Buddhism in the Bardo: War is Hell

If you win an argument, then you haven’t really won much. If you win a battle, you’ve won even less. Nobody wins unless we all win. And this is especially true in times of war, when everything you love is on the table (“don’t swallow the cap”) and everything you love is out to sea (The National), and you’re lucky to even find a moment for a sniff between the tears, in which to catch your breath and convince yourself that life is worth living, despite any evidence to that effect.

But instinct tells you to keep on keeping on, since to end it all is to end the process of deliberation, also, which is an unforgiveable sin, to end a narrative without closure, to end a story without a suitable reason for ending, which is tantamount to treason, and in violation of the ‘fourth-quarter clause’ which states that every game is winnable if given enough time and given enough grace, and given enough love scattered all over the place, such that any uncertain outcome at least carries with it the possibility of personal redemption, if not outright victory in battle.

Or you could become a renunciant, in the purest sense, a rishi, or maybe a Jain, if you really need a name, in which none of these concerns should really concern us. After all, what could Putin do if Ukrainians simply refused to cooperate, letting him take whatever he wants, but ultimately refusing to cooperate in the slightest? If you’ve already renounced all family and possessions, then what leverage does he have over you? In this scenario, the ‘I’ at the center of your identity is nothing really, simply a pragmatic and conventional set of characteristics that makes it simpler to order dinner, without really proving much in the process.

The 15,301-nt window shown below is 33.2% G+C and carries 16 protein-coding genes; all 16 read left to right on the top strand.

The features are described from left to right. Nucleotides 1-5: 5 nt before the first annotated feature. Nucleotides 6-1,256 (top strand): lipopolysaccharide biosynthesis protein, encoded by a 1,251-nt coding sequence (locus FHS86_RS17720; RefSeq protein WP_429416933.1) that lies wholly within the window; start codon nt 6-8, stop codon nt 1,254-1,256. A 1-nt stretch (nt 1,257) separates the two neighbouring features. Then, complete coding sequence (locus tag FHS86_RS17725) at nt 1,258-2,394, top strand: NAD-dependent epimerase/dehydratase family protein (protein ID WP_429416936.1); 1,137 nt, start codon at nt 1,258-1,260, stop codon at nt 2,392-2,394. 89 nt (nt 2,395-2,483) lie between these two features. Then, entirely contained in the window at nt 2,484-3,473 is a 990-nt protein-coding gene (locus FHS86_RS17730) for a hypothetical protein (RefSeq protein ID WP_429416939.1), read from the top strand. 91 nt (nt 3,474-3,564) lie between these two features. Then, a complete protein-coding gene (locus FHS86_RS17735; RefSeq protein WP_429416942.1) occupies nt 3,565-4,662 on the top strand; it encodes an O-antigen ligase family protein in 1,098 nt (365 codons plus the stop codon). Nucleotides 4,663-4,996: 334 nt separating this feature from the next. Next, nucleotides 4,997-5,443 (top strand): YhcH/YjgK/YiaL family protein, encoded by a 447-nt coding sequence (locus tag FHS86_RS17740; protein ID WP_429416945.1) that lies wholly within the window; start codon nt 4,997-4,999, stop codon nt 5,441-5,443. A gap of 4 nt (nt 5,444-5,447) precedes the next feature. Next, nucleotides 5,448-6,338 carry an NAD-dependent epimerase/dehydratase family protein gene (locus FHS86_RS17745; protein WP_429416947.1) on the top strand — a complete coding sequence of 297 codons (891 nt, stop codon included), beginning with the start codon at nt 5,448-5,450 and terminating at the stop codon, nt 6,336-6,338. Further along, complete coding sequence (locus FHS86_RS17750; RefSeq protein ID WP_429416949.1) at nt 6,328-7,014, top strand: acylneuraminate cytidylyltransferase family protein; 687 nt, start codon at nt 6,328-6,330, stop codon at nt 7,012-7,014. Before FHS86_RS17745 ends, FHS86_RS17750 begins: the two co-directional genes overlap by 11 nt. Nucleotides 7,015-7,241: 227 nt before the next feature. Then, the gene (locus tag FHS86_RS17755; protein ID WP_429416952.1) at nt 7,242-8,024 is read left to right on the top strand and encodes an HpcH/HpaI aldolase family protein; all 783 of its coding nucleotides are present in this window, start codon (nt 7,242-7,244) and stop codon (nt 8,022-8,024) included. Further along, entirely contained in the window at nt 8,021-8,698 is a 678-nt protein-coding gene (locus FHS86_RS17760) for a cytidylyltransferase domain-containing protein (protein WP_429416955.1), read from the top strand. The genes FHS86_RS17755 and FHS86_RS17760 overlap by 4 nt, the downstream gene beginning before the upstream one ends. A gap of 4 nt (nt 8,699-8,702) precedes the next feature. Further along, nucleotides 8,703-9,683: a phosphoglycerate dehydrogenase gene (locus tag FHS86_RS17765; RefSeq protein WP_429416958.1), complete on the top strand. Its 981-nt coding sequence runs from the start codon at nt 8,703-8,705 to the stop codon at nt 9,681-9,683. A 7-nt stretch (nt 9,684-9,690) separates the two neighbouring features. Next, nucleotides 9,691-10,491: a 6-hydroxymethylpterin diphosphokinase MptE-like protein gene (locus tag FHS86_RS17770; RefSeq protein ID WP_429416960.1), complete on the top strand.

Or you could become a Buddhist, splitting the difference, until there is no difference left to split, like Zeno’s paradoxes, going halfway until you never really get anywhere, or at least not to any final destination. Because where is there to really go, now, anyway? So, you plant seeds in anticipation of a harvest, knowing full well and good that sometimes it doesn’t always work out that way, but so what? Sometimes thy cup runneth over, so hopefully it all balances out, if you know how to deal with that.

Because the whole rap about ‘living in the present’ is so overblown as to remove much of its shine and luster, which is substantial. And it’s often credited to Buddhism, but I don’t remember the Buddha ever saying anything like that, though the lifestyle might imply it. But Jesus did, that rap about the birds not building barns, yet God still provides for them, EXCEPT that birds DO build barns, though we usually call them ‘nests.’ But that doesn’t mean that they have to be full.

Our mantra in the West is to ‘live life to the fullest,’ and that is where we often go wrong. Because it neither has to be full nor empty. It merely has to be rewarding in its simplicity. But that is an act of consciousness. The recent discovery that most hippos die as virgins confirms the brute force with which the Alpha male often rules his little kingdom, and hams the harem, while the rest of us get sloppy seconds and a pocketful of tissues. But homo sapiens is defined by consciousness, so that won’t work. Now, somebody go tell Putin, before he kills us all. All he needs is Enlightenment…